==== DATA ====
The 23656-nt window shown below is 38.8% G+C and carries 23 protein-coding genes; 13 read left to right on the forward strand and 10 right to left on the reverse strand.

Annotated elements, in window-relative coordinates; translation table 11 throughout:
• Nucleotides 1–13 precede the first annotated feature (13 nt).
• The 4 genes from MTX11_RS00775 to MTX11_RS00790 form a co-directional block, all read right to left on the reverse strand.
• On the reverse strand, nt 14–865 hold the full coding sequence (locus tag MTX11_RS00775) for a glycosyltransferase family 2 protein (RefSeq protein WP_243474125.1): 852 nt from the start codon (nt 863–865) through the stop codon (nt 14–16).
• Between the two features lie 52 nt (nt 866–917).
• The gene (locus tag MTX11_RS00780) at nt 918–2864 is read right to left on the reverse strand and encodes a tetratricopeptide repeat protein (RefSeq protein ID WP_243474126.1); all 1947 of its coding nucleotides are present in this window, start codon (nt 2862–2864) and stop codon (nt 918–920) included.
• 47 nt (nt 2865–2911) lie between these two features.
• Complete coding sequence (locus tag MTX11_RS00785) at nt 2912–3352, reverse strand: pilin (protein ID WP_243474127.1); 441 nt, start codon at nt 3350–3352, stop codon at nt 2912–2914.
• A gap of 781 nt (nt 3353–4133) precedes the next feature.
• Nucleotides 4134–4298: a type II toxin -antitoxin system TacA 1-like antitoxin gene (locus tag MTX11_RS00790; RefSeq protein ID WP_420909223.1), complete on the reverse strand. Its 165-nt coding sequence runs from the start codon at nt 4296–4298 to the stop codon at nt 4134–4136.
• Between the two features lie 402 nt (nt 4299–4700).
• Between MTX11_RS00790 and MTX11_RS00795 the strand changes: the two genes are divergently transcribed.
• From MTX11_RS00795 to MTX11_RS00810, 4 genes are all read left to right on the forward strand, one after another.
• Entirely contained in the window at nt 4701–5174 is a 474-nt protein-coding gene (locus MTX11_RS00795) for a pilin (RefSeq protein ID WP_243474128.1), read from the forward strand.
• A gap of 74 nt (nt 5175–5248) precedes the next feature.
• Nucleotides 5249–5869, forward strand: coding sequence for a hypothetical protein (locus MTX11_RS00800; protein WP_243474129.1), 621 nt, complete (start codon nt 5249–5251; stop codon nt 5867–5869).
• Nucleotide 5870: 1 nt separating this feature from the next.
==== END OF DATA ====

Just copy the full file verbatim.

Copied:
The 23656-nt window shown below is 38.8% G+C and carries 23 protein-coding genes; 13 read left to right on the forward strand and 10 right to left on the reverse strand.

Annotated elements, in window-relative coordinates; translation table 11 throughout:
• Nucleotides 1–13 precede the first annotated feature (13 nt).
• The 4 genes from MTX11_RS00775 to MTX11_RS00790 form a co-directional block, all read right to left on the reverse strand.
• On the reverse strand, nt 14–865 hold the full coding sequence (locus tag MTX11_RS00775) for a glycosyltransferase family 2 protein (RefSeq protein WP_243474125.1): 852 nt from the start codon (nt 863–865) through the stop codon (nt 14–16).
• Between the two features lie 52 nt (nt 866–917).
• The gene (locus tag MTX11_RS00780) at nt 918–2864 is read right to left on the reverse strand and encodes a tetratricopeptide repeat protein (RefSeq protein ID WP_243474126.1); all 1947 of its coding nucleotides are present in this window, start codon (nt 2862–2864) and stop codon (nt 918–920) included.
• 47 nt (nt 2865–2911) lie between these two features.
• Complete coding sequence (locus tag MTX11_RS00785) at nt 2912–3352, reverse strand: pilin (protein ID WP_243474127.1); 441 nt, start codon at nt 3350–3352, stop codon at nt 2912–2914.
• A gap of 781 nt (nt 3353–4133) precedes the next feature.
• Nucleotides 4134–4298: a type II toxin -antitoxin system TacA 1-like antitoxin gene (locus tag MTX11_RS00790; RefSeq protein ID WP_420909223.1), complete on the reverse strand. Its 165-nt coding sequence runs from the start codon at nt 4296–4298 to the stop codon at nt 4134–4136.
• Between the two features lie 402 nt (nt 4299–4700).
• Between MTX11_RS00790 and MTX11_RS00795 the strand changes: the two genes are divergently transcribed.
• From MTX11_RS00795 to MTX11_RS00810, 4 genes are all read left to right on the forward strand, one after another.
• Entirely contained in the window at nt 4701–5174 is a 474-nt protein-coding gene (locus MTX11_RS00795) for a pilin (RefSeq protein ID WP_243474128.1), read from the forward strand.
• A gap of 74 nt (nt 5175–5248) precedes the next feature.
• Nucleotides 5249–5869, forward strand: coding sequence for a hypothetical protein (locus MTX11_RS00800; protein WP_243474129.1), 621 nt, complete (start codon nt 5249–5251; stop codon nt 5867–5869).
• Nucleotide 5870: 1 nt separating this feature from the next.